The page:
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Best practices & strategies for biotherapeutics production using a stable scale-up processDr Anurag Dhobal and Dr Nagendra Ningaraj of Aragen Lifesciences look at the challenges and options available to improve biologics production*

March 23, 2023

Biopharmaceutical medicinal products, or biologics, are already an integral component of therapeutic strategies to treat various human diseases.1 Biologics, which mostly consist of therapeutic recombinant proteins, are used in treating a variety of diseases, including malignancies and inflammatory disorders.2

Developing a dependable commercial biopharmaceutical manufacturing method is logistically and technically complex, with several potential hurdles. Small biotech and major pharma businesses are constantly seeking partners to expedite the production of medications with a shorter timeline and higher yield and quality.

The main challenge with the accelerated discovery and production of biologics is exclusive dependence on live host cells that act as biological factories. Cells are sometimes unpredictable and might present technical problems.3 Thus a robust, high-yielding cell line platform is the basis of a dependable manufacturing process.

For instance, biologic instability might occur during the development phase or during the scale-up process itself. A small change in pH or temperature, or a change in the consumables can impact the anticipated structure and function of the biologic.4 Advance, precise prediction of the cell culture conditions on a biologic’s function can lead to effective process scale-up and greatly decrease regulatory time delays.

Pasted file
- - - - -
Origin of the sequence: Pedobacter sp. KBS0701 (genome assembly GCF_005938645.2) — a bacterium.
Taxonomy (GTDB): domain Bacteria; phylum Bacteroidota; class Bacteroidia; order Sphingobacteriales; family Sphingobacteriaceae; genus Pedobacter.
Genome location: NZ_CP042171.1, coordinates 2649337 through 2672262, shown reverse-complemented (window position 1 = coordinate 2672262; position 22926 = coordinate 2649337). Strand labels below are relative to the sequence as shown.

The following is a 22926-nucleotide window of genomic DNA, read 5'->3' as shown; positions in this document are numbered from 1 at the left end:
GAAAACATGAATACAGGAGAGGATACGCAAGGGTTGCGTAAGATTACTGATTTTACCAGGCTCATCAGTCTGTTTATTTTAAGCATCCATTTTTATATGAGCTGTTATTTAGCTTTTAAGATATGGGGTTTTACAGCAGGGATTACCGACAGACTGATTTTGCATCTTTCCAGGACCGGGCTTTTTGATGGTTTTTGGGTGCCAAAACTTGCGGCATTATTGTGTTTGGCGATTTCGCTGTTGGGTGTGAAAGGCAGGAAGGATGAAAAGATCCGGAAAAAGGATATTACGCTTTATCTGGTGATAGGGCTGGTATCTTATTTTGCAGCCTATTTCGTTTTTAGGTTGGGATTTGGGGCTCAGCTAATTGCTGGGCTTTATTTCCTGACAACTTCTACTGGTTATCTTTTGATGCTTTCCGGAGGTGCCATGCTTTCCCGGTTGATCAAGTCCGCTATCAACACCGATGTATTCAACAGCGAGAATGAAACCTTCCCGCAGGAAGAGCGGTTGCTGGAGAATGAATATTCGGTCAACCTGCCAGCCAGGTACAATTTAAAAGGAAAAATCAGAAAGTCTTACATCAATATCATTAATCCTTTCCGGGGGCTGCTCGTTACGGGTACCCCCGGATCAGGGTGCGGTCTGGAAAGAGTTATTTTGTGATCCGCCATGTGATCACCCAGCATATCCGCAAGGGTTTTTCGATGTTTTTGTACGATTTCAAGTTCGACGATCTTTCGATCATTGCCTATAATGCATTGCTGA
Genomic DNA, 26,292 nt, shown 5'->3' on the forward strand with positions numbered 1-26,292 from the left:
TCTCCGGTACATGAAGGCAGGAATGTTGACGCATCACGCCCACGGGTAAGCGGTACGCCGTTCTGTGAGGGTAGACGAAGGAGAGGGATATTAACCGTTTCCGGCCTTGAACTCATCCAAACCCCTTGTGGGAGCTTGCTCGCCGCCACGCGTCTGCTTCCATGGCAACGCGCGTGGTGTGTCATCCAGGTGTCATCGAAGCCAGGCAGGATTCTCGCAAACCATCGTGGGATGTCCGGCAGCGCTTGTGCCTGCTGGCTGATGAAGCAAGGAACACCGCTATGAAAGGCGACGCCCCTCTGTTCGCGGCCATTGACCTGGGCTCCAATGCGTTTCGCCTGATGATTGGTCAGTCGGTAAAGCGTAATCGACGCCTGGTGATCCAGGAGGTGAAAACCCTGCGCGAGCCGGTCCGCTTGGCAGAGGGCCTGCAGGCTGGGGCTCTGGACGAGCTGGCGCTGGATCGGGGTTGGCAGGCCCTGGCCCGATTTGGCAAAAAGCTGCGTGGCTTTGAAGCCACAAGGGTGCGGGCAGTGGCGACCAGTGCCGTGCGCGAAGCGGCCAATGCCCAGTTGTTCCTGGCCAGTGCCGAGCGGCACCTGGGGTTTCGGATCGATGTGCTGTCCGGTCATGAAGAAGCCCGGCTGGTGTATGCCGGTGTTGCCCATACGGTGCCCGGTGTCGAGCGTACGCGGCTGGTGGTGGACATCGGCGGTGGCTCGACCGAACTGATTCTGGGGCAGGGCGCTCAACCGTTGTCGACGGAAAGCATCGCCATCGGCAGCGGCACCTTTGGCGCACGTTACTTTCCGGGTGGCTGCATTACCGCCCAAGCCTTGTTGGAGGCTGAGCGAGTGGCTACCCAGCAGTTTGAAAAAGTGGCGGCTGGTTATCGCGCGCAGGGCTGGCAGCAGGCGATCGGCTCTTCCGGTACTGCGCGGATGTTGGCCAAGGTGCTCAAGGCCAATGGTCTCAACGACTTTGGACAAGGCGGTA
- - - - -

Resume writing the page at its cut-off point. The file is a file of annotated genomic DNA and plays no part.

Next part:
Many CROs face difficulties in scaling up biologics production due to inefficient analytical facilities, unstable molecules and limited process development capabilities. All these factors influence the time to market and budget outcomes of the biologic’s developers.

A comprehensive analytical facility requires huge capital investment, which ultimately depends on the organisation’s operations and commercial size. Hence, understanding and alleviating the potential barriers to efficient production and scale-up procedures before starting the project is critical for the project’s success.

In this article, the challenges associated with the biologics production process (cell line development, CLD) are discussed briefly, followed by strategies to avoid these challenges, which will assist biopharma companies in de- risking their production and scale-up methodologies from the drawbacks of misinformed decision-making.